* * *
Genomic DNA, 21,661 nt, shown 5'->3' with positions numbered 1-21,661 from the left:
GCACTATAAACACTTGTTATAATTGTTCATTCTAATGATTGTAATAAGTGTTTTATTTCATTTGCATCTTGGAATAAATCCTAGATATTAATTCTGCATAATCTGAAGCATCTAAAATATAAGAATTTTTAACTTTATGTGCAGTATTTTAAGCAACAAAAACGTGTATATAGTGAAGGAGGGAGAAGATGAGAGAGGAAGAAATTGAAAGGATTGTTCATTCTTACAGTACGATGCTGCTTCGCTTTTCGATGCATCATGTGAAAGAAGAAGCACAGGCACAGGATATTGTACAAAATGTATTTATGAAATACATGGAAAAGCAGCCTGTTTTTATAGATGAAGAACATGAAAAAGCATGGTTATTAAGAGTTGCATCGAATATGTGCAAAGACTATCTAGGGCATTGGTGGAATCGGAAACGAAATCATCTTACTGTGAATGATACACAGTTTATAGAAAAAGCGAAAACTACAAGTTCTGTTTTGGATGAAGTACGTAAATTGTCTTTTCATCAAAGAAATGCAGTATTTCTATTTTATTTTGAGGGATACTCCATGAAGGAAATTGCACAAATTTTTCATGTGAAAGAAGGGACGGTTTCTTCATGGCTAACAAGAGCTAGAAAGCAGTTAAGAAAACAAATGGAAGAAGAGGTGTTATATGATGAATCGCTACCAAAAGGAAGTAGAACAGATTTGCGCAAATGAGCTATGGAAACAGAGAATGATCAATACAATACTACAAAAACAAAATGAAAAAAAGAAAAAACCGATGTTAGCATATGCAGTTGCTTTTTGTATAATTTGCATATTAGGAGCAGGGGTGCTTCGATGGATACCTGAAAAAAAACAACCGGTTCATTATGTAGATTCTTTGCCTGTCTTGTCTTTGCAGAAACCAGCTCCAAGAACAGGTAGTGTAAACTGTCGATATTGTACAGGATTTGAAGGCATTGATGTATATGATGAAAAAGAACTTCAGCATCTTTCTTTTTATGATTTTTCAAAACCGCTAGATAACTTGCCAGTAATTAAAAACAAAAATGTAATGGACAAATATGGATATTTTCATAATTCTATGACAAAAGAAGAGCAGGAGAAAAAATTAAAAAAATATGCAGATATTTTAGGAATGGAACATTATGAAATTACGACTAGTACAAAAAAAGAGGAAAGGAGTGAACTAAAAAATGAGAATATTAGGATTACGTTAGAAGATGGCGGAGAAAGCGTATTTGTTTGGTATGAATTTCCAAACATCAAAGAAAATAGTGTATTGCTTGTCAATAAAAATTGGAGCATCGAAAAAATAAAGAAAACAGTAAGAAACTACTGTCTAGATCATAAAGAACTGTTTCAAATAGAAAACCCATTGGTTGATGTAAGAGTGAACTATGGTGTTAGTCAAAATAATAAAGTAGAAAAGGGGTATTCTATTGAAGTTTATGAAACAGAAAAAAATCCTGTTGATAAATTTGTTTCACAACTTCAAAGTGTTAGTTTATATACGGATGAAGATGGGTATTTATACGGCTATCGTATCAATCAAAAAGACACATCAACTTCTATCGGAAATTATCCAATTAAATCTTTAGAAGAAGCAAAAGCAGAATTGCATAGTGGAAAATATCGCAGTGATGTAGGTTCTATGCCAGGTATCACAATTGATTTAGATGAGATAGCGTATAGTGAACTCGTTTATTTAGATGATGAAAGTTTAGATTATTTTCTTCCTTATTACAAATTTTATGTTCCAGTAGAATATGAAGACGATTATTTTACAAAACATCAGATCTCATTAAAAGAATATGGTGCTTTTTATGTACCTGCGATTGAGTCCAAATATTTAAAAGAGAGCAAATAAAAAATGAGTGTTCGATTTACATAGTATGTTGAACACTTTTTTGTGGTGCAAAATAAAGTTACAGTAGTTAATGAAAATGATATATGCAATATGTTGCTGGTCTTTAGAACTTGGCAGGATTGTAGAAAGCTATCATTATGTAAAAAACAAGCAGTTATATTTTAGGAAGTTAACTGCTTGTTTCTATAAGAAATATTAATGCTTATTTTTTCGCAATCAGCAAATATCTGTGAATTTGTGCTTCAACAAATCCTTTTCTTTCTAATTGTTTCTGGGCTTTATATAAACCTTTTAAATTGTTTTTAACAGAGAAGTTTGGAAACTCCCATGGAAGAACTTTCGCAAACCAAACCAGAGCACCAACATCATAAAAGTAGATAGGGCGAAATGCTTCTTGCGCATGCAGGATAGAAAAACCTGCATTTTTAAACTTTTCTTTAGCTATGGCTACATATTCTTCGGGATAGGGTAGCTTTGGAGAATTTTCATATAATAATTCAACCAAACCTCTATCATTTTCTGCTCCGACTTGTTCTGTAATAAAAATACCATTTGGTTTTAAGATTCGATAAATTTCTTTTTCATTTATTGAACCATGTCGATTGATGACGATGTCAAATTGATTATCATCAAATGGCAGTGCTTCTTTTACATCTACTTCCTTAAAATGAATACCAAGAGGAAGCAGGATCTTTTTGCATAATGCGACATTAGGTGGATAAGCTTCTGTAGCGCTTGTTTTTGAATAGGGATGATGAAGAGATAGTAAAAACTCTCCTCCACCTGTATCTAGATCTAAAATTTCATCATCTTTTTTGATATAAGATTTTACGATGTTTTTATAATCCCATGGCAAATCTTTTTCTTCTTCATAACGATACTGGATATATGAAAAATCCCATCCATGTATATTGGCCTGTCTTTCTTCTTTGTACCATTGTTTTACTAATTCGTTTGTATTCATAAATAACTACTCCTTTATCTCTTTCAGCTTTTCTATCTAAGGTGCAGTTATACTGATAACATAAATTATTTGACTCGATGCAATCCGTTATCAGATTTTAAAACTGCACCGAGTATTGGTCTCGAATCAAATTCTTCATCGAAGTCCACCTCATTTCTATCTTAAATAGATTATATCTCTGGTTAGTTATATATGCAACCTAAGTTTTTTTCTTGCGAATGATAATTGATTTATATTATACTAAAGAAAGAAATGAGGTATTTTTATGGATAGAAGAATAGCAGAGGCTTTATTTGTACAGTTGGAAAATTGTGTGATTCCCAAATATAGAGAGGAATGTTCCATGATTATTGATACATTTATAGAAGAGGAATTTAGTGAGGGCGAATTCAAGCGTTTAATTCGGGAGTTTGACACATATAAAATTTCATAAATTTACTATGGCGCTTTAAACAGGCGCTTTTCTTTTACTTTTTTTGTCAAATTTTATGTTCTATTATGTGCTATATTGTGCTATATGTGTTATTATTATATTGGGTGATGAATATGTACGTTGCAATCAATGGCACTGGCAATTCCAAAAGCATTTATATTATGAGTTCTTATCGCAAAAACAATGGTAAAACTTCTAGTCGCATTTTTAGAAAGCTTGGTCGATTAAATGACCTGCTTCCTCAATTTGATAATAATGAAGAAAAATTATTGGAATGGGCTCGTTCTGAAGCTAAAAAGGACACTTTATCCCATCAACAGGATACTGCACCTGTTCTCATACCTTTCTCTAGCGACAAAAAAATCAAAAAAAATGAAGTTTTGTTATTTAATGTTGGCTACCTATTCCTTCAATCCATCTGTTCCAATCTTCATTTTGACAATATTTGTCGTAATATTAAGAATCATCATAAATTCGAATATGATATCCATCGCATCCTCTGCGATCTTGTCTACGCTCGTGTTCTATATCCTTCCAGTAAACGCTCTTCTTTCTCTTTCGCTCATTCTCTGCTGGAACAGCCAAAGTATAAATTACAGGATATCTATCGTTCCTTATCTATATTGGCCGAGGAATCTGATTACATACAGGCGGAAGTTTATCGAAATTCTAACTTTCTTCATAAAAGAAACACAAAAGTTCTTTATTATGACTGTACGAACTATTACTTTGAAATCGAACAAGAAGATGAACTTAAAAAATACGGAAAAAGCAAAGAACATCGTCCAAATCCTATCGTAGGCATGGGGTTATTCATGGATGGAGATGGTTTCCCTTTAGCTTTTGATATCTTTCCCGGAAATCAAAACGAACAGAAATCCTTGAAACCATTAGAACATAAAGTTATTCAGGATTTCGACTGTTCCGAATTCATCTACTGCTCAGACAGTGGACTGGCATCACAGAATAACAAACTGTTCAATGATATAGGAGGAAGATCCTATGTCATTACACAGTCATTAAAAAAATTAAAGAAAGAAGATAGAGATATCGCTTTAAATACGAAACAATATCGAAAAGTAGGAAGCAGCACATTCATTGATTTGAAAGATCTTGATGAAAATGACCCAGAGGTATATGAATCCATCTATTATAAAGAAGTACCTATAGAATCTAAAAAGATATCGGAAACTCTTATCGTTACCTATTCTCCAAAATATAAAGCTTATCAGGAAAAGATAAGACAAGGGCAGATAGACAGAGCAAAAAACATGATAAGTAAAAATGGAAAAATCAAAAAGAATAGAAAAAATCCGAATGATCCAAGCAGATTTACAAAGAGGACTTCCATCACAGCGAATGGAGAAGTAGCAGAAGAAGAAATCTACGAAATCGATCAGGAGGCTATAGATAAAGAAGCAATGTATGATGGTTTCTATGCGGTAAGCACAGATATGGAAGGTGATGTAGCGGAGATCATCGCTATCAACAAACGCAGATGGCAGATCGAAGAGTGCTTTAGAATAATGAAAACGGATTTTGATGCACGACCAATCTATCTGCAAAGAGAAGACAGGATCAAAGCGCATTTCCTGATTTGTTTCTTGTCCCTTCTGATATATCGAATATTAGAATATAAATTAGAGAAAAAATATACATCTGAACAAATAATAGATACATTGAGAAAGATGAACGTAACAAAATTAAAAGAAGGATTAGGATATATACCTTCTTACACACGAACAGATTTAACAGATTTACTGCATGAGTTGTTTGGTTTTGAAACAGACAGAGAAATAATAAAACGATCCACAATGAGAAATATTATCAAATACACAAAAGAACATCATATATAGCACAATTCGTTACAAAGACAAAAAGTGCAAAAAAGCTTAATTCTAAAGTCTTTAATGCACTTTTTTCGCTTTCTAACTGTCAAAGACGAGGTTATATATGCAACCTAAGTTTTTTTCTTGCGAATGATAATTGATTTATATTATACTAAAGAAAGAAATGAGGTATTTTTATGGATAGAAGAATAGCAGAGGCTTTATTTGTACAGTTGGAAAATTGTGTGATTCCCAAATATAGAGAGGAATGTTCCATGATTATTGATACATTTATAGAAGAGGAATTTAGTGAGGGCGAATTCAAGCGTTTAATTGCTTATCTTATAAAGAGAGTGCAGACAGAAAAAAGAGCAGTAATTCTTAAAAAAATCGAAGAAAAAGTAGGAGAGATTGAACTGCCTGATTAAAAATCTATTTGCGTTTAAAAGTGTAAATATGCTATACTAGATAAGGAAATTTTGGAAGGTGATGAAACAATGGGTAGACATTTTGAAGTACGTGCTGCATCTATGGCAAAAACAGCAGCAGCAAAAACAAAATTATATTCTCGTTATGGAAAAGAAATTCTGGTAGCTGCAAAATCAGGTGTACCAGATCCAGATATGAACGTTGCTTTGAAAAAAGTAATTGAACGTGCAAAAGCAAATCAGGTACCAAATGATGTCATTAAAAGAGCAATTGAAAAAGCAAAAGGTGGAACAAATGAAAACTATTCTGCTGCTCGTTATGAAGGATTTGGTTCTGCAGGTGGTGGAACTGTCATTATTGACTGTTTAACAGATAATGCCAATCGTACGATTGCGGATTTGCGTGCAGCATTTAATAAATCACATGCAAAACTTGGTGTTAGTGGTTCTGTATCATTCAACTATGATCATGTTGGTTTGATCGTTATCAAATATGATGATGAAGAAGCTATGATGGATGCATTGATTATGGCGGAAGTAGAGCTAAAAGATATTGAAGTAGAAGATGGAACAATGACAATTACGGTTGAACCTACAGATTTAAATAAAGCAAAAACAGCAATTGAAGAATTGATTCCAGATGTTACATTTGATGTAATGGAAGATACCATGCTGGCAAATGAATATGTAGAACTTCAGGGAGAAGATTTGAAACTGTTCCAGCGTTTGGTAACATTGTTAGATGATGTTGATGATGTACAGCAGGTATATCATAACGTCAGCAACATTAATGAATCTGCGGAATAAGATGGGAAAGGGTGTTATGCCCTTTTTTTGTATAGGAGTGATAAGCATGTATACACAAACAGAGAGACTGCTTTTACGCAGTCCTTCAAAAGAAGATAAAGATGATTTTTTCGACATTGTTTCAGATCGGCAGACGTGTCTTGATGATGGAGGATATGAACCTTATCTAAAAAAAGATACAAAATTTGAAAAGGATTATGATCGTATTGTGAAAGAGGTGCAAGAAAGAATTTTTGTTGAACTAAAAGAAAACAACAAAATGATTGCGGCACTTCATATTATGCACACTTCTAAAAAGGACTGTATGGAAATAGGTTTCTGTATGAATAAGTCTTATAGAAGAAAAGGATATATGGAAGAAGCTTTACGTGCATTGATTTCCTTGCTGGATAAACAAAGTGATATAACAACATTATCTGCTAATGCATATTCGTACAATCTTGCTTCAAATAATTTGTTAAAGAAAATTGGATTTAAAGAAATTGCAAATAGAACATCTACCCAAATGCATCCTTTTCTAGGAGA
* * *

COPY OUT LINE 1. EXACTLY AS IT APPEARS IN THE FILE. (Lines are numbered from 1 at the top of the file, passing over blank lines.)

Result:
Genomic DNA, 21,661 nt, shown 5'->3' with positions numbered 1-21,661 from the left: